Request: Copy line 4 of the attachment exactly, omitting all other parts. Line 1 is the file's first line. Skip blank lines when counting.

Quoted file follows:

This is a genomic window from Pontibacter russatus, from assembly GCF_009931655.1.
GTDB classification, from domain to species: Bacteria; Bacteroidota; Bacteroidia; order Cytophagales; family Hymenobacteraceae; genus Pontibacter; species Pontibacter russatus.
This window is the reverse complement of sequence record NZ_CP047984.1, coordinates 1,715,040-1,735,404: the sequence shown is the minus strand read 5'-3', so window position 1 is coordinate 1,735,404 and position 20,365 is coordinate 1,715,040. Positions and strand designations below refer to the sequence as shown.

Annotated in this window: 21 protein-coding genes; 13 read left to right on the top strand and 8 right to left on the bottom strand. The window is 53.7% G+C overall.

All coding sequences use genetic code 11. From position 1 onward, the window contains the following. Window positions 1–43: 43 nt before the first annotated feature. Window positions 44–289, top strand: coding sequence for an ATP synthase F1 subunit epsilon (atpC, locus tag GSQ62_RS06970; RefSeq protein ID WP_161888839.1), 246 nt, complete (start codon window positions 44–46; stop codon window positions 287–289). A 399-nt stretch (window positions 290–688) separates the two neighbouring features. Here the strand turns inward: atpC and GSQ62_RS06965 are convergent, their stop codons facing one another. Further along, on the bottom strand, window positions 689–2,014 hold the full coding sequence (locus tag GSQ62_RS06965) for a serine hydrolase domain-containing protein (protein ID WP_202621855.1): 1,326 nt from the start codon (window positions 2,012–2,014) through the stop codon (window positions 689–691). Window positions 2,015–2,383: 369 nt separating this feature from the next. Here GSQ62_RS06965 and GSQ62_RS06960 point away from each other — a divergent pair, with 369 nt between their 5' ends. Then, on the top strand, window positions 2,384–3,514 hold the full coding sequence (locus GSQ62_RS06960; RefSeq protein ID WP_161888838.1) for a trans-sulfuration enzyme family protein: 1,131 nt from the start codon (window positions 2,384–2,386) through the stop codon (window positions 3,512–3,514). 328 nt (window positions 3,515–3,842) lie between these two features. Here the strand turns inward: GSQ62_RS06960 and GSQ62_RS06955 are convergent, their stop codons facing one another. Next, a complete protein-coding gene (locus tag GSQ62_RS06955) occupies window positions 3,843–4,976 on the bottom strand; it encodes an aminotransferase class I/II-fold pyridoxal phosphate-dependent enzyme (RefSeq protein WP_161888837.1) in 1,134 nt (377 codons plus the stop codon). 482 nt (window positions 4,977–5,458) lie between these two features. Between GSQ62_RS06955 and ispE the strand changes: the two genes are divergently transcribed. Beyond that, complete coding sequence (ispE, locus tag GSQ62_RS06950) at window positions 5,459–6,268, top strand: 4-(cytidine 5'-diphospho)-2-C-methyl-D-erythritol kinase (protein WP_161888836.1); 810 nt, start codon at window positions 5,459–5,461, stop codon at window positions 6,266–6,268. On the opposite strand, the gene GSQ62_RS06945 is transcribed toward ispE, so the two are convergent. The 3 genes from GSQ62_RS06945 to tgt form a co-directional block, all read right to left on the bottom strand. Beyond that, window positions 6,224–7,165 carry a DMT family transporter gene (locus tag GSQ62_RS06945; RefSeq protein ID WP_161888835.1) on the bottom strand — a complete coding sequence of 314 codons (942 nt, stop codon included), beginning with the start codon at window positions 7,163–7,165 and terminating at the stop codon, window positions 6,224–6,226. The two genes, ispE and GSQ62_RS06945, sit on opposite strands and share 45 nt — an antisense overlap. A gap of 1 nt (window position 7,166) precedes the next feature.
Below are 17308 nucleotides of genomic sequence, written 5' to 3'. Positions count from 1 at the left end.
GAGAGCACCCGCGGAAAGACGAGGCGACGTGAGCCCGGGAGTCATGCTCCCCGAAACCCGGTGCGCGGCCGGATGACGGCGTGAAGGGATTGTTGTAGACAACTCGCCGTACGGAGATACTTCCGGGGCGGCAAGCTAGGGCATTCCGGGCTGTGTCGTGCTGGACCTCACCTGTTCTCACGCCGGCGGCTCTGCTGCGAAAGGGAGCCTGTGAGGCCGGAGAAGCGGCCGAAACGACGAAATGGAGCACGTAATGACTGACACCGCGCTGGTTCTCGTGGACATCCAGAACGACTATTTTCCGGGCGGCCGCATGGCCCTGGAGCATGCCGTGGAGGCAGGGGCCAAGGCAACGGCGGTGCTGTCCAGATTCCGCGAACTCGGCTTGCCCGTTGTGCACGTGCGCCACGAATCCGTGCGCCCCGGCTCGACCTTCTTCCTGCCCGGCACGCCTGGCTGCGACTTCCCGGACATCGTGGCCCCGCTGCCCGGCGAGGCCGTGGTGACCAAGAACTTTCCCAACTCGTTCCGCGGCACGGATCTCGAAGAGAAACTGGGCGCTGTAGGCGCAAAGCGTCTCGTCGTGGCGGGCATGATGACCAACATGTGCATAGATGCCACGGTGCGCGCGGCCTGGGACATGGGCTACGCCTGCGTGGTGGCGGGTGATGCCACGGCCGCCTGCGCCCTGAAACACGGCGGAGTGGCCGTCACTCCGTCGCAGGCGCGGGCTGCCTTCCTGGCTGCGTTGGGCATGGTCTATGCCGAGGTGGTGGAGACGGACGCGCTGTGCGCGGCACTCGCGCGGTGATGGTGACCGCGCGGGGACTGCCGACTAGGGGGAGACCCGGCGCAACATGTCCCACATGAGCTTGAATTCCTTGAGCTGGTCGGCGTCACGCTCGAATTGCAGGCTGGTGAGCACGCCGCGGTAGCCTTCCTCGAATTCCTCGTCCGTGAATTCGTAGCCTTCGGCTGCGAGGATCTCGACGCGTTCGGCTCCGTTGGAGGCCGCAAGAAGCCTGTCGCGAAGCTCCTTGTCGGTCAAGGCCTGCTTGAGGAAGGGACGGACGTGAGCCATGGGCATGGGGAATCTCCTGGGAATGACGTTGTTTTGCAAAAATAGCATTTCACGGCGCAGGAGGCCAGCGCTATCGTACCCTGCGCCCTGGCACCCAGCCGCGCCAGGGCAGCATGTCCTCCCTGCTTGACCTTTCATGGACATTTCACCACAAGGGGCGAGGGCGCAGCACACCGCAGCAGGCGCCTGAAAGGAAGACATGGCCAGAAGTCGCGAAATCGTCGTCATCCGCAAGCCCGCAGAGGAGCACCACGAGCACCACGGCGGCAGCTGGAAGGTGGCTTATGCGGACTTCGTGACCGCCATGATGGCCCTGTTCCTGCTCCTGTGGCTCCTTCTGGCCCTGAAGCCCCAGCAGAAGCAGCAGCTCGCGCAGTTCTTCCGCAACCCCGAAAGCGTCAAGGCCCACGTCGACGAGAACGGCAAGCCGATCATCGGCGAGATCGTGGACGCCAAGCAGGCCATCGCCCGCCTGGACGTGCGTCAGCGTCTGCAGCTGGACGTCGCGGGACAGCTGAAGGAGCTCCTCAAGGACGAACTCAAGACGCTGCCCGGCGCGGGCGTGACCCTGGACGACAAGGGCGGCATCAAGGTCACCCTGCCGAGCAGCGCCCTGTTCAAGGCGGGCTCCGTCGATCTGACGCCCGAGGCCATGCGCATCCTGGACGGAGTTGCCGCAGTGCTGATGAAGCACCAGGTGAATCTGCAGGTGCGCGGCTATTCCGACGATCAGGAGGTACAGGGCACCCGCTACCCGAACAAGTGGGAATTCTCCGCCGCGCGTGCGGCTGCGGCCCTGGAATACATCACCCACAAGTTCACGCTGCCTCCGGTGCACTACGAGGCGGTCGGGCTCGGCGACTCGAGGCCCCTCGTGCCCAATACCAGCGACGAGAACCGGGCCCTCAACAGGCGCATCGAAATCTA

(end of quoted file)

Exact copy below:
Annotated in this window: 21 protein-coding genes; 13 read left to right on the top strand and 8 right to left on the bottom strand. The window is 53.7% G+C overall.